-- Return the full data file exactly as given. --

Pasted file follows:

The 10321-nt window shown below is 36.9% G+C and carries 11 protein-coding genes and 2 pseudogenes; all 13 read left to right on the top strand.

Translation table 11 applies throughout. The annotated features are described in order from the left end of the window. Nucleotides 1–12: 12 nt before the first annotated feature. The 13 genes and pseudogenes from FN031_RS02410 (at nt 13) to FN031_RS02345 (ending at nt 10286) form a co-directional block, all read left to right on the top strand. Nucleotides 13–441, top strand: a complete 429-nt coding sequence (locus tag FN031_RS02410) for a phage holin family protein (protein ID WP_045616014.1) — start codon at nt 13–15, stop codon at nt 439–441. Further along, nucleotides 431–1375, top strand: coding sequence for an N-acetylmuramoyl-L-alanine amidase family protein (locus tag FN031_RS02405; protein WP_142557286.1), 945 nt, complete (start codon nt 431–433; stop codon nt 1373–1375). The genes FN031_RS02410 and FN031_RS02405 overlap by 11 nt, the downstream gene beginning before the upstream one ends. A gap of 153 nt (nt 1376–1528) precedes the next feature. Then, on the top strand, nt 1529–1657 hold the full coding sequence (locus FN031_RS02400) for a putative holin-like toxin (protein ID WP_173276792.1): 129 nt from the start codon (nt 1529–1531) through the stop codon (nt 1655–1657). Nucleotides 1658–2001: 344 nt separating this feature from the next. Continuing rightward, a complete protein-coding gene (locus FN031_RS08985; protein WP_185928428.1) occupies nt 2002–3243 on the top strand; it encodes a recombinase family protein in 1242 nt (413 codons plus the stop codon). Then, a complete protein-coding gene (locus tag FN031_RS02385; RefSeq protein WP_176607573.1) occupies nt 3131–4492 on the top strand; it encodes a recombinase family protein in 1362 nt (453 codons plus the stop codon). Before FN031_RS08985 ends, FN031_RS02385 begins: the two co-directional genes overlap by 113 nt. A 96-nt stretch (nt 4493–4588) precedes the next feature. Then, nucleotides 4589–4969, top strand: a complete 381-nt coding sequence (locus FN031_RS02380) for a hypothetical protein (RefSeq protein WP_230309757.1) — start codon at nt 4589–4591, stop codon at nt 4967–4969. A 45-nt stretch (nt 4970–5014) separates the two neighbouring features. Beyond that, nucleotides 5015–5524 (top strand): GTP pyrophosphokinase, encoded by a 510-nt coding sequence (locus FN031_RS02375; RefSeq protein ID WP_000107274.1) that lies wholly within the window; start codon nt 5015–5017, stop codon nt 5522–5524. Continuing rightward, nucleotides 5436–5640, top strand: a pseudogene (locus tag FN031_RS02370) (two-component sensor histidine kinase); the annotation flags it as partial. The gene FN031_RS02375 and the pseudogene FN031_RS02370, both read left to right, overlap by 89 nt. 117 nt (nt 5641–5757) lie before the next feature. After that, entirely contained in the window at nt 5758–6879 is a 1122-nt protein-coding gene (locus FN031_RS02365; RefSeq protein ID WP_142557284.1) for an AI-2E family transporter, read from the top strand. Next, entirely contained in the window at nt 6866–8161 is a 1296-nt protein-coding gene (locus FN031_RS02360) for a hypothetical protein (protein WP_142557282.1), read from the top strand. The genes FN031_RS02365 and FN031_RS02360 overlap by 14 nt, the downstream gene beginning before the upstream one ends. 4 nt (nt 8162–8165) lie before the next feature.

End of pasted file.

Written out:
The 10321-nt window shown below is 36.9% G+C and carries 11 protein-coding genes and 2 pseudogenes; all 13 read left to right on the top strand.

Translation table 11 applies throughout. The annotated features are described in order from the left end of the window. Nucleotides 1–12: 12 nt before the first annotated feature. The 13 genes and pseudogenes from FN031_RS02410 (at nt 13) to FN031_RS02345 (ending at nt 10286) form a co-directional block, all read left to right on the top strand. Nucleotides 13–441, top strand: a complete 429-nt coding sequence (locus tag FN031_RS02410) for a phage holin family protein (protein ID WP_045616014.1) — start codon at nt 13–15, stop codon at nt 439–441. Further along, nucleotides 431–1375, top strand: coding sequence for an N-acetylmuramoyl-L-alanine amidase family protein (locus tag FN031_RS02405; protein WP_142557286.1), 945 nt, complete (start codon nt 431–433; stop codon nt 1373–1375). The genes FN031_RS02410 and FN031_RS02405 overlap by 11 nt, the downstream gene beginning before the upstream one ends. A gap of 153 nt (nt 1376–1528) precedes the next feature. Then, on the top strand, nt 1529–1657 hold the full coding sequence (locus FN031_RS02400) for a putative holin-like toxin (protein ID WP_173276792.1): 129 nt from the start codon (nt 1529–1531) through the stop codon (nt 1655–1657). Nucleotides 1658–2001: 344 nt separating this feature from the next. Continuing rightward, a complete protein-coding gene (locus FN031_RS08985; protein WP_185928428.1) occupies nt 2002–3243 on the top strand; it encodes a recombinase family protein in 1242 nt (413 codons plus the stop codon). Then, a complete protein-coding gene (locus tag FN031_RS02385; RefSeq protein WP_176607573.1) occupies nt 3131–4492 on the top strand; it encodes a recombinase family protein in 1362 nt (453 codons plus the stop codon). Before FN031_RS08985 ends, FN031_RS02385 begins: the two co-directional genes overlap by 113 nt. A 96-nt stretch (nt 4493–4588) precedes the next feature. Then, nucleotides 4589–4969, top strand: a complete 381-nt coding sequence (locus FN031_RS02380) for a hypothetical protein (RefSeq protein WP_230309757.1) — start codon at nt 4589–4591, stop codon at nt 4967–4969. A 45-nt stretch (nt 4970–5014) separates the two neighbouring features. Beyond that, nucleotides 5015–5524 (top strand): GTP pyrophosphokinase, encoded by a 510-nt coding sequence (locus FN031_RS02375; RefSeq protein ID WP_000107274.1) that lies wholly within the window; start codon nt 5015–5017, stop codon nt 5522–5524. Continuing rightward, nucleotides 5436–5640, top strand: a pseudogene (locus tag FN031_RS02370) (two-component sensor histidine kinase); the annotation flags it as partial. The gene FN031_RS02375 and the pseudogene FN031_RS02370, both read left to right, overlap by 89 nt. 117 nt (nt 5641–5757) lie before the next feature. After that, entirely contained in the window at nt 5758–6879 is a 1122-nt protein-coding gene (locus FN031_RS02365; RefSeq protein ID WP_142557284.1) for an AI-2E family transporter, read from the top strand. Next, entirely contained in the window at nt 6866–8161 is a 1296-nt protein-coding gene (locus FN031_RS02360) for a hypothetical protein (protein WP_142557282.1), read from the top strand. The genes FN031_RS02365 and FN031_RS02360 overlap by 14 nt, the downstream gene beginning before the upstream one ends. 4 nt (nt 8162–8165) lie before the next feature.